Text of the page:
China’s revised Seed Law was adopted on 4 November 2015 by the Standing Committee of the National People’s Congress and the law went into effect on 1st January 2016. The revision process lasted almost 3 years and the revision of some provisions raised nationwide attention and debate among the industry, agricultural departments of all levels, research institutions and civil society groups.
This publication by GRAIN looks at what the Regional Comprehensive Economic Partnership (RCEP) might mean for farmers’ seeds in the region, in the context of the recently signed Trans Pacific Partnership Agreement (TPPA). RCEP will include the ten members of the Association of Southeast Asian Nations (ASEAN): Brunei, Cambodia, Indonesia, Laos, Malaysia, Myanmar, Philippines, Singapore, Thailand and Vietnam. It will also include six regional partners that already have free trade agreements (FTAs) with ASEAN: Australia, China, India, New Zealand, Japan and South Korea.
Five of the global issues most frequently debated today are the decline of biodiversity in general and of agrobiodiversity in particular, climate change, hunger and malnutrition, poverty and water. Seed is central to all five issues. The way in which seed is produced has been arguably their major cause. But it can also be the solution to all these issues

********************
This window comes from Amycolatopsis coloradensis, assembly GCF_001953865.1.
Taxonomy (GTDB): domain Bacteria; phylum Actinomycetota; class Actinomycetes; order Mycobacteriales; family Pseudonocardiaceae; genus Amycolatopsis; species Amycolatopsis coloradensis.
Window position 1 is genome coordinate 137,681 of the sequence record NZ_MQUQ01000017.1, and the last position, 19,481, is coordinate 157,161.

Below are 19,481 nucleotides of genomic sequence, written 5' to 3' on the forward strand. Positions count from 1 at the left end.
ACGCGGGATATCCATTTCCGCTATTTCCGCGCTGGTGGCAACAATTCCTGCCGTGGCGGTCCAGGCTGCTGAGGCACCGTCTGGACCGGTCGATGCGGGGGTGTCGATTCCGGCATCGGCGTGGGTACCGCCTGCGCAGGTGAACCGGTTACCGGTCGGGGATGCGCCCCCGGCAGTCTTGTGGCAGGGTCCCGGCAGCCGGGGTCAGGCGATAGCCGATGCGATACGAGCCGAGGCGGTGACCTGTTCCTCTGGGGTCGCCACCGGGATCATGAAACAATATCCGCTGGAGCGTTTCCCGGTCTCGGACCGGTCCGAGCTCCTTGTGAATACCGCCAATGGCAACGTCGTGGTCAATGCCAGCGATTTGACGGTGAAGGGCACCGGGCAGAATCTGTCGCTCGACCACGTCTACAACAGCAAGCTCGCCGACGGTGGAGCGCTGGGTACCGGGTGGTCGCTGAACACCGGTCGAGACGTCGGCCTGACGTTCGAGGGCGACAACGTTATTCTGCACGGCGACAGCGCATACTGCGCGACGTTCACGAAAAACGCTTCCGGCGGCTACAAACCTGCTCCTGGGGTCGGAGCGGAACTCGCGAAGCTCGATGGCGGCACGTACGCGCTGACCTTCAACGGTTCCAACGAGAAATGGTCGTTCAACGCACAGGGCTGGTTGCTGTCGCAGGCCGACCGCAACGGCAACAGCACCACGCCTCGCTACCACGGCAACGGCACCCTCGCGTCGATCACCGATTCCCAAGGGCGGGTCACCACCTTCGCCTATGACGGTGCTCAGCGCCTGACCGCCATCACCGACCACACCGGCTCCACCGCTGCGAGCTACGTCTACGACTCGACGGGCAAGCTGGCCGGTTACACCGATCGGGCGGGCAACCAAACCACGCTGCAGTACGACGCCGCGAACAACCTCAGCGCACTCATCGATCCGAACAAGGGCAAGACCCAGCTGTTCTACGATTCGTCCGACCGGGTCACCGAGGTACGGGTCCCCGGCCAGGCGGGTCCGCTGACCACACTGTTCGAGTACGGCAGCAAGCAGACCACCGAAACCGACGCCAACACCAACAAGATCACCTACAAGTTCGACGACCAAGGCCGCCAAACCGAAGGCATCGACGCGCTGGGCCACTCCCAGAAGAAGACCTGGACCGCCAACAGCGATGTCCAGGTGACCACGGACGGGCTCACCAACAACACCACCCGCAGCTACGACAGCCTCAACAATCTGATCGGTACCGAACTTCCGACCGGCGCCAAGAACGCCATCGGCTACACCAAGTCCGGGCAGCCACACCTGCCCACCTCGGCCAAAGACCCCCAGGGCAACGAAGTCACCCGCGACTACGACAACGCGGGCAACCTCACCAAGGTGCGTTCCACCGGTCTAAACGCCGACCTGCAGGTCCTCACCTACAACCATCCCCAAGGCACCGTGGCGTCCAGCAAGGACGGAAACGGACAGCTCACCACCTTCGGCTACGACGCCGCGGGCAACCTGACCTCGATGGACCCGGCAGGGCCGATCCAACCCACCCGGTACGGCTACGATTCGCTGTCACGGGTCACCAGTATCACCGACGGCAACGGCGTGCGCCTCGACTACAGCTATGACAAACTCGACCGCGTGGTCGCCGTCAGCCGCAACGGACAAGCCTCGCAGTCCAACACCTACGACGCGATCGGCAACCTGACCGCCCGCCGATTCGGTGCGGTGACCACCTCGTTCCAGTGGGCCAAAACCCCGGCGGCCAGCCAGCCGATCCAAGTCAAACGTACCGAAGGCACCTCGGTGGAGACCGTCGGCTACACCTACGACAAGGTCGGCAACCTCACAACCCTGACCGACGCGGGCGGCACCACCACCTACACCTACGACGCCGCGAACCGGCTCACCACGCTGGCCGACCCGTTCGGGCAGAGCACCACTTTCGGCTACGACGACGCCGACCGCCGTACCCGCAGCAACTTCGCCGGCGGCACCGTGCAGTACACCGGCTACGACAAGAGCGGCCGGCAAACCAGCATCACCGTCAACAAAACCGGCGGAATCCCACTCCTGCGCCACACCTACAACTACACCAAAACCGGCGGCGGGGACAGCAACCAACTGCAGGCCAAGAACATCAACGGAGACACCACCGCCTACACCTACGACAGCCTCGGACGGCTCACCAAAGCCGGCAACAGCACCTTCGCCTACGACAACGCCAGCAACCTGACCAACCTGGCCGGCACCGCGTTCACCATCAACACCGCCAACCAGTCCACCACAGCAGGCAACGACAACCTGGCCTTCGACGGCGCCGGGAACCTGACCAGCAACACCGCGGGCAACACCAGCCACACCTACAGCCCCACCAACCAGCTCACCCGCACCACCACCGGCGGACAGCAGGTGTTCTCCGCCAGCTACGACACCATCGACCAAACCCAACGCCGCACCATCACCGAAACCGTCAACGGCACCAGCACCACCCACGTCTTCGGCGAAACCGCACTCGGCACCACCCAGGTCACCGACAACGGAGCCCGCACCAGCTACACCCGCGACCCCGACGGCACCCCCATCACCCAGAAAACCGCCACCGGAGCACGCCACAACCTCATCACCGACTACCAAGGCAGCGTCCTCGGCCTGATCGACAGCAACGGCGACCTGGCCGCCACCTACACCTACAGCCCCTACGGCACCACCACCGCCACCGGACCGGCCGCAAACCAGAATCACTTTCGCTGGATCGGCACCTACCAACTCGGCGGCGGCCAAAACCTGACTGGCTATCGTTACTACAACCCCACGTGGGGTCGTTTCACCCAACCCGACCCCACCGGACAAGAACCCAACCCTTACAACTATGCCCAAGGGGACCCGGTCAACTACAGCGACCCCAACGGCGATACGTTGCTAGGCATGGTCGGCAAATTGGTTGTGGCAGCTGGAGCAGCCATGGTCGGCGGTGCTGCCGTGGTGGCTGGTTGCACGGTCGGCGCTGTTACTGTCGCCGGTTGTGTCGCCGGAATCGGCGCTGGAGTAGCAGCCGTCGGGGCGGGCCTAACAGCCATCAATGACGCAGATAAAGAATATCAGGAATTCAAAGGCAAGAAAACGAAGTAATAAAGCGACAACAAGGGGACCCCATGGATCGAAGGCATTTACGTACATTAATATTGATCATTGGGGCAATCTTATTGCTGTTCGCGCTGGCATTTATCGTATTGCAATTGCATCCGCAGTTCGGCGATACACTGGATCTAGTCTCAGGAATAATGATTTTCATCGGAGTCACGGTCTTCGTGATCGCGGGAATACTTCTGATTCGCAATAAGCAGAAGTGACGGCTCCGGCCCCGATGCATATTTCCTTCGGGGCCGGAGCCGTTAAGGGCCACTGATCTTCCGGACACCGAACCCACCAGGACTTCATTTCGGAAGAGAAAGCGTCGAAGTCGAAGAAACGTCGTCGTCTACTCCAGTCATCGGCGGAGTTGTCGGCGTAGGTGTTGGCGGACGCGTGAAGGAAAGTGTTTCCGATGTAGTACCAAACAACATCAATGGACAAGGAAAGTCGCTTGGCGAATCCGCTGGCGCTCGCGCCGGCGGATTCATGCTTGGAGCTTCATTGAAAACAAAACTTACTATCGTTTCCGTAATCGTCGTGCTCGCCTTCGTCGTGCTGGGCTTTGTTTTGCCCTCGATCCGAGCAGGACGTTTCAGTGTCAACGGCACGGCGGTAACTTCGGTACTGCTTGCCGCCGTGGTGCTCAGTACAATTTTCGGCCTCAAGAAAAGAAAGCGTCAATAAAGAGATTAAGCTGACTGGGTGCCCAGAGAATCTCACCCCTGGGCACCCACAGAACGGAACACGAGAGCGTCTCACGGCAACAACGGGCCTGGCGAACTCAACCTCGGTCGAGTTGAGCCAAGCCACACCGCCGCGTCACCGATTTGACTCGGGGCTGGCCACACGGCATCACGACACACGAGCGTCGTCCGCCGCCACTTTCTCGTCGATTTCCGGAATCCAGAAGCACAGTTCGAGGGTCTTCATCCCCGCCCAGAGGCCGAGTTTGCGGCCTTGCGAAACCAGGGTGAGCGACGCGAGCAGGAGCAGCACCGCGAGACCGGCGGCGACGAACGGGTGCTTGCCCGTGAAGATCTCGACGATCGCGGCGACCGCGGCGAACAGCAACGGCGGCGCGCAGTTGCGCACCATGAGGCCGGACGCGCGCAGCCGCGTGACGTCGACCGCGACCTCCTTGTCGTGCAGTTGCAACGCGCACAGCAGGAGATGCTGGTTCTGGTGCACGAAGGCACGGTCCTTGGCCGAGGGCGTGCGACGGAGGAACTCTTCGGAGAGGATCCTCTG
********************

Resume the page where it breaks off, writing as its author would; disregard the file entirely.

Salvatore Ceccarelli (2016) The Centrality of Seed: Building Agricultural Resilience Through Plant Breeding
59 civil society organisations from South and North urge the ITPGRFA Secretary Shakeel Bhatti to continue with the process outlined in Notification GB6-028 and to identify independent experts to undertake an investigation on implementation of Article 9 by UPOV and WIPO.
The African Centre for Biodiversity (ACB) has released preliminary findings of research conducted in Zambia: “Which way forward for Zambia’s smallholder farmers: Green Revolution input subsidies or agro-ecology?” The research is part of a three year multi-country programme looking at the impacts of the Green Revolution on small-scale farmers in southern Africa, with a particular focus on seed and soil fertility.As with the rest of the region, small-scale farming households in Zambia have maize as their primary crop and produce mainly for household use with surpluses sold or exchang
UPOV will be meeting in Geneva for its Autumn session from 26th – 29th October 2015. Its Administrative and Legal Committee (CAJ) will meet on 26th October and 27th October while its main rule-making body, the Consultative Committee (CC) will meet on 28th October. UPOV’s highest decision-making body, the UPOV Council will meet on 29th October. The proceedings of the CC are closed to observers.
A new publication by Sangeeta Shashikant and François Meienberg describes the interrelations between the International Treaty, its Article 9 on Farmers' Rights, and relevant instruments of UPOV and WIPO.
107 farmers’ seeds networks are calling on governments to support their movement, based on the principles of Food Sovereignty. As long as the Treaty is not reformed to fully apply articles 5, 6 and 9, they will continue to create their own multilateral exchange system between peasants.
The submission to the ITPGRFA by Oxfam (Netherlands), Asociación para la Naturaleza y el Desarrollo Sostenible (Asociación ANDES, Peru), Community Technology Development Trust (CTDT, Zimbabwe), Southeast Asia Regional Initiatives for Community Empowerment (SEARICE, Vietnam), Centre for Genetic Resources (Netherlands, Wageningen University and Research Centre, CGN-WUR) focuses on the knowledge, views, experiences and best practices on the implementation of Farmers’ Rights, as set up in Article 9 of the International Treaty.